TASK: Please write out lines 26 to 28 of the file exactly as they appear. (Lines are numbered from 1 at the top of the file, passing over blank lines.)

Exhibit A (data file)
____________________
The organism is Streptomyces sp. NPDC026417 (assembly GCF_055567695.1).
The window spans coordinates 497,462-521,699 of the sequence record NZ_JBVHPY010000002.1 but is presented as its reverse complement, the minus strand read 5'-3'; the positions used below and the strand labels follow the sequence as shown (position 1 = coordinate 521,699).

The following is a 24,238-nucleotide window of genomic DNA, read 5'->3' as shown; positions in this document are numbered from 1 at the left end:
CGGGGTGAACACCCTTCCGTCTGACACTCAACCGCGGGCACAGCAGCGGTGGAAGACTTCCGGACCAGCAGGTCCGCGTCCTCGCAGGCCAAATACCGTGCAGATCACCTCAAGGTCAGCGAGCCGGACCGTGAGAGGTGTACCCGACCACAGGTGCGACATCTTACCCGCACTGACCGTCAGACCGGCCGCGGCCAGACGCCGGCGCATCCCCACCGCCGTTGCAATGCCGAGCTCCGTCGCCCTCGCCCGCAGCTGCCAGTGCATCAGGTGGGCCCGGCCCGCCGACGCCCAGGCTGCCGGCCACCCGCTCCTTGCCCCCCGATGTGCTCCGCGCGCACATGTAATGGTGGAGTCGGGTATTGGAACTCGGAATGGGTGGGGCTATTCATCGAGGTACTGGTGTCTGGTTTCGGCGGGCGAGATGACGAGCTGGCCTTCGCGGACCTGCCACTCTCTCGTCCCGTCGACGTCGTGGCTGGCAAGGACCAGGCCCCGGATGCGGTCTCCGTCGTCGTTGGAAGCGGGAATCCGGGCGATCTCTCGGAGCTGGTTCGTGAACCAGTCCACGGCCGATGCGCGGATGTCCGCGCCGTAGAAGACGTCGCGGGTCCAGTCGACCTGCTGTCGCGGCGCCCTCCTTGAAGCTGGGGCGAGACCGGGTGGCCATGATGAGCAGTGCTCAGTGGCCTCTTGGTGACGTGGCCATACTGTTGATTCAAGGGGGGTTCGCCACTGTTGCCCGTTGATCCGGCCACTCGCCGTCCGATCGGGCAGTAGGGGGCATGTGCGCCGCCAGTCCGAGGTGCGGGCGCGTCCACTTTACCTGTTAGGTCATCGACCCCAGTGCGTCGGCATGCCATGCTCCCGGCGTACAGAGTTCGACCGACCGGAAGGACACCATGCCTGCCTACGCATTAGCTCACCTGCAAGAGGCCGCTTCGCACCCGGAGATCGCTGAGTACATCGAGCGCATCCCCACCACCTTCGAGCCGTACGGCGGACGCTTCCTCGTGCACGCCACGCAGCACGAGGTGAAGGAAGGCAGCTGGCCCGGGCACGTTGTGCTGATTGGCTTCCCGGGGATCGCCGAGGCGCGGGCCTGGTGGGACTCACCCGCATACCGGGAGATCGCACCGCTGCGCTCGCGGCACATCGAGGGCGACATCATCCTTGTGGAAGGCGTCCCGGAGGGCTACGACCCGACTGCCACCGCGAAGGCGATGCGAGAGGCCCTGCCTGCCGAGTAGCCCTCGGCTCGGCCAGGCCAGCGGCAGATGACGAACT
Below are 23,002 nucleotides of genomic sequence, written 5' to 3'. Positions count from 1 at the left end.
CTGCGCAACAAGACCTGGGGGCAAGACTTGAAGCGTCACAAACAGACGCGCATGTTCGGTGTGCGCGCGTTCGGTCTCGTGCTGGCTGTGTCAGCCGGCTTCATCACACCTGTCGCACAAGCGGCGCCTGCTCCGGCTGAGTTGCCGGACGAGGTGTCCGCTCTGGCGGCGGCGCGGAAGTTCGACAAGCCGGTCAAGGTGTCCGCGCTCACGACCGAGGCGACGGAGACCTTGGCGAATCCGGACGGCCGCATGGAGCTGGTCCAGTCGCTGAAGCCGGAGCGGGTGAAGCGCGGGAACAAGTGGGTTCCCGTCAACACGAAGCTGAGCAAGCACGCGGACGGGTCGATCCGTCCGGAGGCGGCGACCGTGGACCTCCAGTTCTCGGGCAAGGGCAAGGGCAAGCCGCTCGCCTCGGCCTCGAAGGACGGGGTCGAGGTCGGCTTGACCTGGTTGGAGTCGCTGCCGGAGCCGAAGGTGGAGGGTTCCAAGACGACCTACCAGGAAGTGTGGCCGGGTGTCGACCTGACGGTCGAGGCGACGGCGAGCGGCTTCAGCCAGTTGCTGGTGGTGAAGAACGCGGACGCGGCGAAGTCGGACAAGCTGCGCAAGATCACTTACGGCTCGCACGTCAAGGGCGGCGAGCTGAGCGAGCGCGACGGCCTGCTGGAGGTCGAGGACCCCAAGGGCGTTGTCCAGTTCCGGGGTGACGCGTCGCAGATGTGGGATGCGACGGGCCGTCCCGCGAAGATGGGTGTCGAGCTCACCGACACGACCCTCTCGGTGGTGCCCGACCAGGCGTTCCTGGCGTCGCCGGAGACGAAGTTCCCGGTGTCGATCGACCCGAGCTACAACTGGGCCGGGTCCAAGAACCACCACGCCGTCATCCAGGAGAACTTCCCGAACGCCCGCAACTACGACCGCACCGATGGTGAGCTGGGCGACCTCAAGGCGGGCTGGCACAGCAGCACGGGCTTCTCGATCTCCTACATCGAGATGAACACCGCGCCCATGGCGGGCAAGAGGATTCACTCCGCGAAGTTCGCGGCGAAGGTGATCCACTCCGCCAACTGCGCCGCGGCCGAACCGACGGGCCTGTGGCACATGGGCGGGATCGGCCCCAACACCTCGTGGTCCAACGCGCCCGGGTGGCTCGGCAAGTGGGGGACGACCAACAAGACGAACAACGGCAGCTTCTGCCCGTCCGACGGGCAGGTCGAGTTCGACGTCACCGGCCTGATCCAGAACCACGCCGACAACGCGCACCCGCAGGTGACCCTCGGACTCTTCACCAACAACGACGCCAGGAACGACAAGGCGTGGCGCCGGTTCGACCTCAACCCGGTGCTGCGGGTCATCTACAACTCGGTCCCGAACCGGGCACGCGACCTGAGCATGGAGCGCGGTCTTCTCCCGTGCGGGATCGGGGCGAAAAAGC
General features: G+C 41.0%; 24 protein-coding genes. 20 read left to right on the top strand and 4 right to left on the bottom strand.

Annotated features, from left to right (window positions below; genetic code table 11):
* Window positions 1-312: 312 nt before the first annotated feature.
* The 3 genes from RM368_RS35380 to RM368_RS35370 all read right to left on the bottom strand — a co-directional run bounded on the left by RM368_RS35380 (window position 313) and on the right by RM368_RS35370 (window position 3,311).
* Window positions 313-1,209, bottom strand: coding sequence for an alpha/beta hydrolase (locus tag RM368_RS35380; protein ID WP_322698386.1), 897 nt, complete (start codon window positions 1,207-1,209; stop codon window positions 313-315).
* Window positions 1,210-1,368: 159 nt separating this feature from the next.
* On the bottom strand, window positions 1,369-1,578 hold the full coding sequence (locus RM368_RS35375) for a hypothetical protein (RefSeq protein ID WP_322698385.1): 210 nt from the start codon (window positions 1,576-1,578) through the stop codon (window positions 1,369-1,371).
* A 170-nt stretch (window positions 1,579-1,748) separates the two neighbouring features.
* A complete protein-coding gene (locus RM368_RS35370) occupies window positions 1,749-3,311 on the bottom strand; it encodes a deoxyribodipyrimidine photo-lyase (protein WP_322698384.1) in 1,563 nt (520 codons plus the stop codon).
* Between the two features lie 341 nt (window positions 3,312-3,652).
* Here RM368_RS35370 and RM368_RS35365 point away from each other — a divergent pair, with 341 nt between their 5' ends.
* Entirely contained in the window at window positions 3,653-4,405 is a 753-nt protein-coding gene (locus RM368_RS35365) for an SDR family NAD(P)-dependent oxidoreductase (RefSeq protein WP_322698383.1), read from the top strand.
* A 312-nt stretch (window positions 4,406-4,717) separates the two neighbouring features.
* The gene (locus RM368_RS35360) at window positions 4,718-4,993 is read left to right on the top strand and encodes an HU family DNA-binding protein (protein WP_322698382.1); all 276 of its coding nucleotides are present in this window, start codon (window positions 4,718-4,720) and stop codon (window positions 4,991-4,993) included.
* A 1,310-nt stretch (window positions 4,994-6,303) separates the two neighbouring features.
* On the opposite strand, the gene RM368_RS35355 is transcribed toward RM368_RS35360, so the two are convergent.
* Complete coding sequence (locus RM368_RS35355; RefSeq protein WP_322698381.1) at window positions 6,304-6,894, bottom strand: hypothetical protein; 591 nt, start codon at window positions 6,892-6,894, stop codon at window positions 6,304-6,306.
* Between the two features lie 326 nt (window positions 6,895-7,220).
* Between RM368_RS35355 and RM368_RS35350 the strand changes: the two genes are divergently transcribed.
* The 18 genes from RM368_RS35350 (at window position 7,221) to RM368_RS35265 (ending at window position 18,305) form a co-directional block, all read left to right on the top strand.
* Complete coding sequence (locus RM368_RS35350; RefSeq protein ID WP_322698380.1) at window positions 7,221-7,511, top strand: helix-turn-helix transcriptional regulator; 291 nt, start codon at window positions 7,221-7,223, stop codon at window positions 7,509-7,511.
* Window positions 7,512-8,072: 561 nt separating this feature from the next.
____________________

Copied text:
* The 18 genes from RM368_RS35350 (at window position 7,221) to RM368_RS35265 (ending at window position 18,305) form a co-directional block, all read left to right on the top strand.
* Complete coding sequence (locus RM368_RS35350; RefSeq protein ID WP_322698380.1) at window positions 7,221-7,511, top strand: helix-turn-helix transcriptional regulator; 291 nt, start codon at window positions 7,221-7,223, stop codon at window positions 7,509-7,511.
* Window positions 7,512-8,072: 561 nt separating this feature from the next.